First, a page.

Wednesday, August 12, 2020

Book Review: The Secrets We Kept

I recently finished reading The Secrets We Kept by Lara Prescott.  After seeing this book listed as a Reese Witherspoon book club pick, I decided to give it a shot.  It was labeled a historical fiction novel told through the eyes of several different characters.  The setting was mostly Washington DC during the height of the Cold War.  That instantly sealed the deal.  The Cold War was new territory for me and I wanted to learn.  I immediately hit the "buy now" button on Amazon Prime and began reading.

The novel is titled The Secrets We Kept by Lara Prescott.
The book was read by Carlotta Brentan, Cynthia Farrell, Mozhan Marnò, 
Saskia Maarleveld, Jonathan Davis, David Pittu, and James Fouhey.
The unabridged version was 10 hours and 55 minutes long.

lara prescott; historical fiction; cold war novel; historical fiction book reviews

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Review:  The Secrets We Kept By Lara Prescott

The story begins in the typing pool of the CIA.  The secretaries were tasked with typing documents of highly confidential information.  They never spoke about it, but they knew many deep, dark secrets of the American government.  Two of those secretaries were pulled from the typing pool and turned into spies.  Their mission was to get a Russia novel, Doctor Zhivago, into Russian and have it read by the people.  This love story was being used by the CIA as a weapon during the height of the Cold War.

There was several main characters in this book.  The number of characters introduced was a bit overwhelming.  Out of all of them, there were three characters that stood out the most to me.  They are Irina, Sally, and Olga.  To be completely honest, if the author focused on just Olga's story, it would have been a MUCH better book.  The other characters were merely supporting roles, but they had full chapters written in their perspective nonetheless.  I felt like this was unnecessary to the story and a bit confusing.

Irina was a young Russian immigrant who was trying to make a life for herself in Washington DC.  She was unsure about a career, her lifestyle, and even her sexuality.  Despite having everything that the typical woman would have wanted, she remained unsettled.  Her story started out as intriguing, then got a tad ridiculous, and then abruptly ended with no real resolve for the reader.  She may have been the biggest disappointment in the novel, but the voice actor was the most fabulous of all the narrators!  Irina gets a small shout out in the epilogue, but even that just left the reader with a bigger black hole of questions.

Sally was an experienced spy that felt too old and washed out for the business.  Despite this realization, she got recruited by the CIA for another mission.  As quickly as this job came, it was swept out from under her due to unfair consequences to her alleged sexuality.  As often as this character was mentioned, she really didn't play a significant role in the novel.  Her true purpose to the story line is unclear.  While I may want to be her BFF in real life, the book could have done without her.

Olga was the character of interest.  She was the mistress of a Russian author named Pasternak.  She also existed in real life.  This part of the book was based on a true story.  This wasn't an ordinary affair.  The two were madly in love and would remain together until the author's dying day.  The price Olga had to pay for this relationship was almost unbearable to read.  She was arrested and served extended time in a concentration camp twice.  She suffered a miscarriage.  She neglected her children.  She basically lived to be with Pasternak.  She was also Pasternak's muse for the main character of his novel, Lara.  To finish out Olga's story was the only thing that kept me going to the novel's end.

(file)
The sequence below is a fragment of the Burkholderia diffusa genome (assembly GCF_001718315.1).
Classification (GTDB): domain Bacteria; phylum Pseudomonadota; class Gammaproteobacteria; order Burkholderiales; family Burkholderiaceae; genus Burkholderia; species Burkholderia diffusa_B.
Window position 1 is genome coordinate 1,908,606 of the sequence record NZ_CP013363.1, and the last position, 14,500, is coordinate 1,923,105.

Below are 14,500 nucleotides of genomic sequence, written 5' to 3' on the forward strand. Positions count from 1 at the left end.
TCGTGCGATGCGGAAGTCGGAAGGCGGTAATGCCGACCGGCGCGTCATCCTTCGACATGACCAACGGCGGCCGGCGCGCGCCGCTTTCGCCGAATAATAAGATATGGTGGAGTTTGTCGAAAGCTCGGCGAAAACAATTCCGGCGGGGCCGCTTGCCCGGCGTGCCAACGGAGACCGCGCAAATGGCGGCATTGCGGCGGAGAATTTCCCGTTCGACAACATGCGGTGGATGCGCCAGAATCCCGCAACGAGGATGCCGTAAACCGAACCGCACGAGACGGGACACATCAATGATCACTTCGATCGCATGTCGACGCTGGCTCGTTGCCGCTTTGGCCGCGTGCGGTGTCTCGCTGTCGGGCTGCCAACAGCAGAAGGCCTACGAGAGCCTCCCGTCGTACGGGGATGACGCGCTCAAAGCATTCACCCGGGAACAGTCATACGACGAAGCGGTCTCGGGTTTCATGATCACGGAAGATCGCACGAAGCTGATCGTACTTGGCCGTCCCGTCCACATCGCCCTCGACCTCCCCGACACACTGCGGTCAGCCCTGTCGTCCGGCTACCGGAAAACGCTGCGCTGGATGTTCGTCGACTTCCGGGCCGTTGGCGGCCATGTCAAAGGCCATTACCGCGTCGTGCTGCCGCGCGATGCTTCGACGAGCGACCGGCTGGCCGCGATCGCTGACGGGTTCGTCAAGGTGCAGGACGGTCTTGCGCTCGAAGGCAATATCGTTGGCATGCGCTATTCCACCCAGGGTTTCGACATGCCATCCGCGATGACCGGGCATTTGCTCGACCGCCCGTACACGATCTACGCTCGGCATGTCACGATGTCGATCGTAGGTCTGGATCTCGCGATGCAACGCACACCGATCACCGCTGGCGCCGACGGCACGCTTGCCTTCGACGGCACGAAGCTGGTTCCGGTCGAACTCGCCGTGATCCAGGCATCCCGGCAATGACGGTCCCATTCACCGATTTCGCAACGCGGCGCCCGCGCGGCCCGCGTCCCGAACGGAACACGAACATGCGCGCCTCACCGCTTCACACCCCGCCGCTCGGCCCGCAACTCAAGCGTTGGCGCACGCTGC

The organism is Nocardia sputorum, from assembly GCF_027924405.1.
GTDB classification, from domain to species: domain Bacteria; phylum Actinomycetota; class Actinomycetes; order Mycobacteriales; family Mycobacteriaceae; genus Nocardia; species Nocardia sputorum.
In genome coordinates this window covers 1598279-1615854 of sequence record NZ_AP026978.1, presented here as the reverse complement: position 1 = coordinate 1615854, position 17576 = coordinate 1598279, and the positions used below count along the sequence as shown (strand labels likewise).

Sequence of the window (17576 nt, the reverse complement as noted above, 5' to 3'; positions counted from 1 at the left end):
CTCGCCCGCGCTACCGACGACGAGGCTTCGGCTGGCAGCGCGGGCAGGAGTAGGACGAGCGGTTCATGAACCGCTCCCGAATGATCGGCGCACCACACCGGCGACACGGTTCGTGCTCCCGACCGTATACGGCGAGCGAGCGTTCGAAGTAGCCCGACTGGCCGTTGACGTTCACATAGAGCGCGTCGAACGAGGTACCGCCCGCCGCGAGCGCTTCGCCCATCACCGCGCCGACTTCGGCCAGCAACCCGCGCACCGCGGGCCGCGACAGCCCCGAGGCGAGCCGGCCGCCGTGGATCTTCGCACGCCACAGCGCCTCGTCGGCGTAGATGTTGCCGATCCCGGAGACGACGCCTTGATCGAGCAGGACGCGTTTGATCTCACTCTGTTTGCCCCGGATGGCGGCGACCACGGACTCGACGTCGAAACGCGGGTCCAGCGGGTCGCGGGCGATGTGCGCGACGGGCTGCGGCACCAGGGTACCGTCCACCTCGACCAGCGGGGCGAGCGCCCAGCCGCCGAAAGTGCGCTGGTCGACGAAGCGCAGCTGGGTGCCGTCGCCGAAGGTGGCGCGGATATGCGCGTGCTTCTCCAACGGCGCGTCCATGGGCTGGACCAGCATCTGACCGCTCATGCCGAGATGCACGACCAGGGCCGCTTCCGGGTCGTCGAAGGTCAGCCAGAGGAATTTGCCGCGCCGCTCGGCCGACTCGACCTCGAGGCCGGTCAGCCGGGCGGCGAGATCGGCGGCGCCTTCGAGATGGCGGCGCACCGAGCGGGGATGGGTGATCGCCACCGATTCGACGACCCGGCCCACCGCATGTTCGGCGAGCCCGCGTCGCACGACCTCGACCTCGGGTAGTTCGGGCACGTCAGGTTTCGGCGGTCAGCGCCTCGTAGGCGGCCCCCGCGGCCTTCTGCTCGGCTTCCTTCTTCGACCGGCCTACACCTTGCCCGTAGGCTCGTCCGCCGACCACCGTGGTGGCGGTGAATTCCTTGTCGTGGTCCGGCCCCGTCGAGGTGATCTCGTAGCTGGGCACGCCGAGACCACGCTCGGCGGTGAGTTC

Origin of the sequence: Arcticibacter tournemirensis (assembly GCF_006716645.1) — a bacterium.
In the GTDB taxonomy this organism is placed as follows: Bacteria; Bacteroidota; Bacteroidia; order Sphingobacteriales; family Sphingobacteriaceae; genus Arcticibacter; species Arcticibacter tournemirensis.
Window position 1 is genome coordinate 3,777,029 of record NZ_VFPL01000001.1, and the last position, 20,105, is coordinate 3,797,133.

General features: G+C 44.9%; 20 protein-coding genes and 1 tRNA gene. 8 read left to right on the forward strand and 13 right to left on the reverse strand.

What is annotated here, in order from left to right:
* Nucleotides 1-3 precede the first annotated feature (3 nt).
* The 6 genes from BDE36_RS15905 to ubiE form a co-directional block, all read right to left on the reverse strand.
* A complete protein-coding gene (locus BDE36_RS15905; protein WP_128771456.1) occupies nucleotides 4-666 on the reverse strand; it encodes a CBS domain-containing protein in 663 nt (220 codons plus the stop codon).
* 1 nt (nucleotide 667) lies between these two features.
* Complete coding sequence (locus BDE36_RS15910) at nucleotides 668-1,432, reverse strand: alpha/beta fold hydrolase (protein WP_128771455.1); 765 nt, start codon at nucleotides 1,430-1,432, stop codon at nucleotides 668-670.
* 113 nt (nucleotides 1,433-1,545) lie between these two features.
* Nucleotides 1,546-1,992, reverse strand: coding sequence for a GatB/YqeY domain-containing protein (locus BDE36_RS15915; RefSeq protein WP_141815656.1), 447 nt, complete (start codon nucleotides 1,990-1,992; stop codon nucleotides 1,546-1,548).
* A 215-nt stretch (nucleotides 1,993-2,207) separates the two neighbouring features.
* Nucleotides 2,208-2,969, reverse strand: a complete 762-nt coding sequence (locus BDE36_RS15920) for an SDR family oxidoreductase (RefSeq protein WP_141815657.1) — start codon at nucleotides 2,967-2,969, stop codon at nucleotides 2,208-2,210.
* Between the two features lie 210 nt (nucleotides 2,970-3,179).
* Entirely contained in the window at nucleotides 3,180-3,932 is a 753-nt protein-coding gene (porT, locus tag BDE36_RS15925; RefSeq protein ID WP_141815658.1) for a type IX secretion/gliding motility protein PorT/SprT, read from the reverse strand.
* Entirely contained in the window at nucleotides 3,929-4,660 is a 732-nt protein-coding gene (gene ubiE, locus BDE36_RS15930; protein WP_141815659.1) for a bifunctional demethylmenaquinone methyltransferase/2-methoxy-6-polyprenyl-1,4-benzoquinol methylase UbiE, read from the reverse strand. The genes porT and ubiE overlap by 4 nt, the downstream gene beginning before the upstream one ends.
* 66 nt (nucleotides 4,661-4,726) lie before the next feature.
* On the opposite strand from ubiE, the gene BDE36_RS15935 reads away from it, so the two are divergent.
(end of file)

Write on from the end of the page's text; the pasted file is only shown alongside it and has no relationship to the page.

While I didn't hate this novel, I didn't exactly love it either.  I average about a book a month.  This book took me six months to finish.  & that was during a pandemic, quarantine and all!  I finished the novel feeling like I learned nothing.  Other than now knowing how the CIA used Russian literature as a weapon, I still know nothing about the Cold War.  Although, it did motivate to start reading the novel Doctor Zhivago.

I would not recommend The Secrets We Kept by Lara Prescott.

Unless you're looking for a mediocre story about a dozen random people that know of each other, I wouldn't recommend it as historical fiction.

Have you read The Secrets We Kept?


  1. I don't do Cold War but this does sound juicy. I do ever so love me Doctor Zhivago! Wish we would get a new TV series on it as we were promised last year.

    1. I don’t know the story of Dr. Zhivago, although after this book, I’m intrigued to read it. The author of this book is named after Lara from Dr. Zhivago which is what prompted her to write this story.

    2. I don't think you will personally like Zhivago, but you may try :) My favourite or Russian epic novels is probably Gogol's Taras Bulba. I also love Pushkin's stories and fairy tales. I can also recite about ten Russian poems by heart and sing about five of their old songs LOL

  2. I think I may have been drawn to the fact that it’s Cold War related because I’m tired of WW2 novels. Lol, your last sentence cracks me up, so no,I won’t be reading it. I just finished Little Fires Everywhere by Celeste Ng and loved it.

    1. Lol, well, I have to be honest!! Ohh, I’m off to google to look that one up. I’m always game for a good read.

  3. Ooof. Sounds like I book I definitely need to skip on. Like Oprah, it seems Reese can be hit or miss with her book picks. I hate it when a book takes way longer than anticipated to finish because I have to force myself to read it.

    1. That's exactly what happened.. I kept getting new books to try to encourage me to finish this one, but that didn't even help!


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